It’s a trap that gamers should know by now. Game companies are not your friend. You are not in a relationship with them. They owe you nothing outside of the advertised product, and they are not going to provide more than the bare minimum they can get for the least amount of cost unless they feel compelled to do so.

So, it really shouldn’t have been a surprise that a company like MiHoYo, with a game like Genshin Impact that already is taking the world by storm, really… isn’t treating the anniversary like a particularly special event. They offered some meager rewards, pretty much on par with any other event… and hoo boy… did a special slice of the players not appreciate that.

The last couple of weeks has been a tidal wave of toxicity, though in reality the anniversary rewards are just the latest escalation from a group of swamp dwellers that have done such wonderfully well adjusted things as harass voice actors for doing their jobs, going as far as forcing them off the internet due to the rampant abuse.

MiHoYo has responded to this in the worst possible way, because of course they have. They have deleted criticism on social media, removed entire threads from their forums, and outright refused to even deign to respond to anything that suggests they could do a little bit more for the players of their game.

So, of course, the gamers had to resort to the last bastion of the unheard; rampant review bombing, which for the uninitiated is where a community spams a storefront for a game with thousands of negative reviews to try and drag down its review score and potentially scare off new players.

But, gamers couldn’t allow themselves to be outdone in the over-exaggerated response department. Oh no, so they had to take it up a notch and start review bombing games that not just had nothing do with Genshin Impact, but had nothing to do with MiHoYo.

It’s like being so furious with your Ford Explorer that you start throwing bricks at the windows of the nearby Chevy dealer. What, exactly, do you think that is supposed to accomplish?

Meanwhile, how does a company like MiHoYo not understand that trying to silence people isn’t going to work? Shutting down avenues to let people vent their frustrations isn’t going to stop them from complaining. They’re simply going to find other avenues to make their displeasure clear, and now they’re going to be angrier about it.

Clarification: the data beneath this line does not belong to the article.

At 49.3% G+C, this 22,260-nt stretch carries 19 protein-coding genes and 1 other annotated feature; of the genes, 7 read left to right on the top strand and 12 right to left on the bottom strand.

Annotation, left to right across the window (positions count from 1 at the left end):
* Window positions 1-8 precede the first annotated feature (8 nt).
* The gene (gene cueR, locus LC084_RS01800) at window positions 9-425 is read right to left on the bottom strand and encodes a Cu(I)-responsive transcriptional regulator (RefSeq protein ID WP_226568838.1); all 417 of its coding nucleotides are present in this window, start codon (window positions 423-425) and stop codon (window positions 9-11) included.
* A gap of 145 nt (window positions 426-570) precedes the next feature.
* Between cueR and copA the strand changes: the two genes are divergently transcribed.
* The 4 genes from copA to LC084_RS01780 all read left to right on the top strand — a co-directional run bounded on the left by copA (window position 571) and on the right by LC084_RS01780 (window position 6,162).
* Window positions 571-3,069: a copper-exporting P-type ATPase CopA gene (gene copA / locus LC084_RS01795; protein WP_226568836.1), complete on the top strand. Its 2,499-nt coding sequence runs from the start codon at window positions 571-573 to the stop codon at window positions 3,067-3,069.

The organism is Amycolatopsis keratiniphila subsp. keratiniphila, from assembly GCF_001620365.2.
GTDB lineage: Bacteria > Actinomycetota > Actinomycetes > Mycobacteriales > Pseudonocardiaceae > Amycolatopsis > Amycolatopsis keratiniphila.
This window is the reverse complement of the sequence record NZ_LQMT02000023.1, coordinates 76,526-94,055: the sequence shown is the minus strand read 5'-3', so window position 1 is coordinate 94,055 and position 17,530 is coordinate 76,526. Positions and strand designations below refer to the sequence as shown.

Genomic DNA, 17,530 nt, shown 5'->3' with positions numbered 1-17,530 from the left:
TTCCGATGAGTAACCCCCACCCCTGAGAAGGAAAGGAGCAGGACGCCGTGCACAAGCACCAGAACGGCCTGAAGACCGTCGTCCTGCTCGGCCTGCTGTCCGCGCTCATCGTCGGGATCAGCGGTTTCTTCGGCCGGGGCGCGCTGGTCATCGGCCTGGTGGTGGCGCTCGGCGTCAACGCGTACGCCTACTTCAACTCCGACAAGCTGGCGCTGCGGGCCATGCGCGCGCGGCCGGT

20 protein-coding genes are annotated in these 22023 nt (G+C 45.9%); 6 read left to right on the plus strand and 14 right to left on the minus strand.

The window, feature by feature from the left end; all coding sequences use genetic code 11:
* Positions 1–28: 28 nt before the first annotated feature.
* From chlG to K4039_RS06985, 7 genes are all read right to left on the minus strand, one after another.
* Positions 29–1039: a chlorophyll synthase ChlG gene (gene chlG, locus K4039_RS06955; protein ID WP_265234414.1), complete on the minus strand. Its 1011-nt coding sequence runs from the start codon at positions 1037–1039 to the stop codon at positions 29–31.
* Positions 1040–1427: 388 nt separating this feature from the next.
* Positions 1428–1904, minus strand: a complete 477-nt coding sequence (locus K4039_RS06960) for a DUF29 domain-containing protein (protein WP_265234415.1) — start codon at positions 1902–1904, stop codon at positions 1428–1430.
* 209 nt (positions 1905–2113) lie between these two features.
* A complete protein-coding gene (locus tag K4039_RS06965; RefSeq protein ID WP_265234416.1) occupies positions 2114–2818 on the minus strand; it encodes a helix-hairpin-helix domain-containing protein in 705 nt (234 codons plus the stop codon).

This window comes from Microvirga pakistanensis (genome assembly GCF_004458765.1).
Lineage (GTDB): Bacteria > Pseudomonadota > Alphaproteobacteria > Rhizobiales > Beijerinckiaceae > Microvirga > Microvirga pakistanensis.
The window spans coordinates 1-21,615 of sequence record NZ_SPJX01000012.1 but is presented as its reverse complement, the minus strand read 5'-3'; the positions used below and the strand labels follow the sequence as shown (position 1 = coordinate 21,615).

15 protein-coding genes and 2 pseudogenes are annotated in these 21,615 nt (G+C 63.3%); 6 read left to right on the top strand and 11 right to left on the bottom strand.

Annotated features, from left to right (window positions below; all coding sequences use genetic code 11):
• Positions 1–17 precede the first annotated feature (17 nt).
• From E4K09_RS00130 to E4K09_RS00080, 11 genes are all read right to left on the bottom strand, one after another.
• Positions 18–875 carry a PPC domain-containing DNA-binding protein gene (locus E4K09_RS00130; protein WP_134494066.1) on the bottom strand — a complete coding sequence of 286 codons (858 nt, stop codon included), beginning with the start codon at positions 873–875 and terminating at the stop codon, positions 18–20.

Never before has a gaming community deserved a game studio more. This entire debacle has been like a doctorate thesis for a clown college.

(And by the way, MiHoYo, it really wouldn’t hurt you to toss people a freakin’ free 5-star character, for crying out loud. You’ve made literally a billion dollars on this game. I think you’re good for it.)

On Nostalgia (Redux Number… Something)

Posted in Grumblings with tags , on September 26, 2021 by chemiclord

So… the intro to the Netflix adaptation of Cowboy Bebop dropped, and you could time the hand-wringing and gnashing of teeth to it, because “old school fans” tend to be contradictory smooth brains who demand remade content to be simultaneously exactly how they remember it and not what they remember.

It’s a theme you see with anything that harkens back to an earlier era; like Star Wars, or Cowboy Bebop, or whatever. You have an aggressively fanatical fanbase who demands that the work take them back to when they were younger and capture the same magic that they felt when they first experienced it.

The problem is, of course, that it’s impossible. Not even the original work is going to be able to capture quite the same magic ever again, and demanding it does is an exercise in futility that will only end in disappointment (followed by rage and potentially tantrums, because we’re talking about 10-year old kids in 40-year old bodies here).

Let’s try a little math experiment here:

A+(B+C)=D

Let’s say (A) is a creative work. Let’s say (B) is the circumstances and environment. Let’s say (C) is the viewer, and (D) is the cumulative experience that you “feel” at the end. The “old school” fans expect -or more accurately demand– that (D) remain completely unchanged; and are extremely reluctant to allow (A) to change in any meaningful fashion as well.

I’m hoping that you can see the problem.

(B) is ever-changing, and that is almost entirely out of any given person’s control. Likewise (C) is shaped and altered inexorably by (B), no matter how much we try to resist it. It is simply impossible for (D) to even be remotely the same value within the constraints that “old school” fans are willing to allow. Your only chance for the “magic” you feel to be even remotely similar to the magic you felt back then is by allowing the created work to be different, and perhaps in significant ways, than the one you remember way back when.

The choice is pretty much binary. You either have to accept that the remade content is going to have to change, and take the risk that those changes aren’t going to hit the same sweet spots that made you feel so profoundly a long, long time ago…

… Or you pursue new created works, taking the risk… that it won’t hit the same sweet spots… that made you… feel so… profoundly a long, long… time ago…

Hunh. Gosh, it sure sounds like it’s the exact same risk, and that maybe our collective obsession towards sequels and remakes is self-defeating and that we should be more willing to embrace new stories and content rather than demand “more of the same!”

… Nah, that can’t be it. Must be something wrong with my math. I’ll work on it some more after I’m done finishing this scathing criticism about how the way the characters run in the Cowboy Bebop remake looks totally wrong and how it’s tragically ruining my appreciation of a time-tested classic.